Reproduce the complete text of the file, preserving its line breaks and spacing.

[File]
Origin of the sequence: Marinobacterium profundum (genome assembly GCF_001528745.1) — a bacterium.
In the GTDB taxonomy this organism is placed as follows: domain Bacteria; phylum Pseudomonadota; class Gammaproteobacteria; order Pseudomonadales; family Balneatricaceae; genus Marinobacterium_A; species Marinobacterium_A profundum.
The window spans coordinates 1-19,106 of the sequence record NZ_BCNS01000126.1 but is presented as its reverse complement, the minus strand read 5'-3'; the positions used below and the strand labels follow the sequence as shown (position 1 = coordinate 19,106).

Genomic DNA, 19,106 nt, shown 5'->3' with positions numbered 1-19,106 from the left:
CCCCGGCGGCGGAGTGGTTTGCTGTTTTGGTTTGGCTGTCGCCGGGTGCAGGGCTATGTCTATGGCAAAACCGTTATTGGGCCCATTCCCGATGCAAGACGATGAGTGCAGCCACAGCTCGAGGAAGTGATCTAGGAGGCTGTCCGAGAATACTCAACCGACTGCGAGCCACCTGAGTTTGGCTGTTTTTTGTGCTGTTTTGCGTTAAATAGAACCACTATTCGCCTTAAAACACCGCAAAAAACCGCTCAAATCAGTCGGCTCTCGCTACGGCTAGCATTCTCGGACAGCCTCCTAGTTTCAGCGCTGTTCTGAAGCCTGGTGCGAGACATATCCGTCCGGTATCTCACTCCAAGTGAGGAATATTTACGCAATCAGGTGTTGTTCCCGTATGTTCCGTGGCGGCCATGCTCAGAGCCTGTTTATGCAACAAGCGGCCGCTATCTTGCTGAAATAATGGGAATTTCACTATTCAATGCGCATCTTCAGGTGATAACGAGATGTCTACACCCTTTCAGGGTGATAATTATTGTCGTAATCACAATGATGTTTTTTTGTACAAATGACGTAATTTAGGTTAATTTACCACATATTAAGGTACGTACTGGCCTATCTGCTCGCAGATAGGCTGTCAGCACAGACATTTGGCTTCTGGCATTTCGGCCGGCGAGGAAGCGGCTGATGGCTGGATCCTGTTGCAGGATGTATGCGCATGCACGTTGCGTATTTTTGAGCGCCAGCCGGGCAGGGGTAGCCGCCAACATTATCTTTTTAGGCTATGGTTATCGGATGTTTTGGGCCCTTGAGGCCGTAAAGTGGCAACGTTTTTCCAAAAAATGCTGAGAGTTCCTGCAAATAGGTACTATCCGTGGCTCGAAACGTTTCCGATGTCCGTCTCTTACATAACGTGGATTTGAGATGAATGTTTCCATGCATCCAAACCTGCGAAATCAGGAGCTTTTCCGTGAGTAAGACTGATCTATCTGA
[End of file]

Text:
Origin of the sequence: Marinobacterium profundum (genome assembly GCF_001528745.1) — a bacterium.
In the GTDB taxonomy this organism is placed as follows: domain Bacteria; phylum Pseudomonadota; class Gammaproteobacteria; order Pseudomonadales; family Balneatricaceae; genus Marinobacterium_A; species Marinobacterium_A profundum.
The window spans coordinates 1-19,106 of the sequence record NZ_BCNS01000126.1 but is presented as its reverse complement, the minus strand read 5'-3'; the positions used below and the strand labels follow the sequence as shown (position 1 = coordinate 19,106).

Genomic DNA, 19,106 nt, shown 5'->3' with positions numbered 1-19,106 from the left:
CCCCGGCGGCGGAGTGGTTTGCTGTTTTGGTTTGGCTGTCGCCGGGTGCAGGGCTATGTCTATGGCAAAACCGTTATTGGGCCCATTCCCGATGCAAGACGATGAGTGCAGCCACAGCTCGAGGAAGTGATCTAGGAGGCTGTCCGAGAATACTCAACCGACTGCGAGCCACCTGAGTTTGGCTGTTTTTTGTGCTGTTTTGCGTTAAATAGAACCACTATTCGCCTTAAAACACCGCAAAAAACCGCTCAAATCAGTCGGCTCTCGCTACGGCTAGCATTCTCGGACAGCCTCCTAGTTTCAGCGCTGTTCTGAAGCCTGGTGCGAGACATATCCGTCCGGTATCTCACTCCAAGTGAGGAATATTTACGCAATCAGGTGTTGTTCCCGTATGTTCCGTGGCGGCCATGCTCAGAGCCTGTTTATGCAACAAGCGGCCGCTATCTTGCTGAAATAATGGGAATTTCACTATTCAATGCGCATCTTCAGGTGATAACGAGATGTCTACACCCTTTCAGGGTGATAATTATTGTCGTAATCACAATGATGTTTTTTTGTACAAATGACGTAATTTAGGTTAATTTACCACATATTAAGGTACGTACTGGCCTATCTGCTCGCAGATAGGCTGTCAGCACAGACATTTGGCTTCTGGCATTTCGGCCGGCGAGGAAGCGGCTGATGGCTGGATCCTGTTGCAGGATGTATGCGCATGCACGTTGCGTATTTTTGAGCGCCAGCCGGGCAGGGGTAGCCGCCAACATTATCTTTTTAGGCTATGGTTATCGGATGTTTTGGGCCCTTGAGGCCGTAAAGTGGCAACGTTTTTCCAAAAAATGCTGAGAGTTCCTGCAAATAGGTACTATCCGTGGCTCGAAACGTTTCCGATGTCCGTCTCTTACATAACGTGGATTTGAGATGAATGTTTCCATGCATCCAAACCTGCGAAATCAGGAGCTTTTCCGTGAGTAAGACTGATCTATCTGA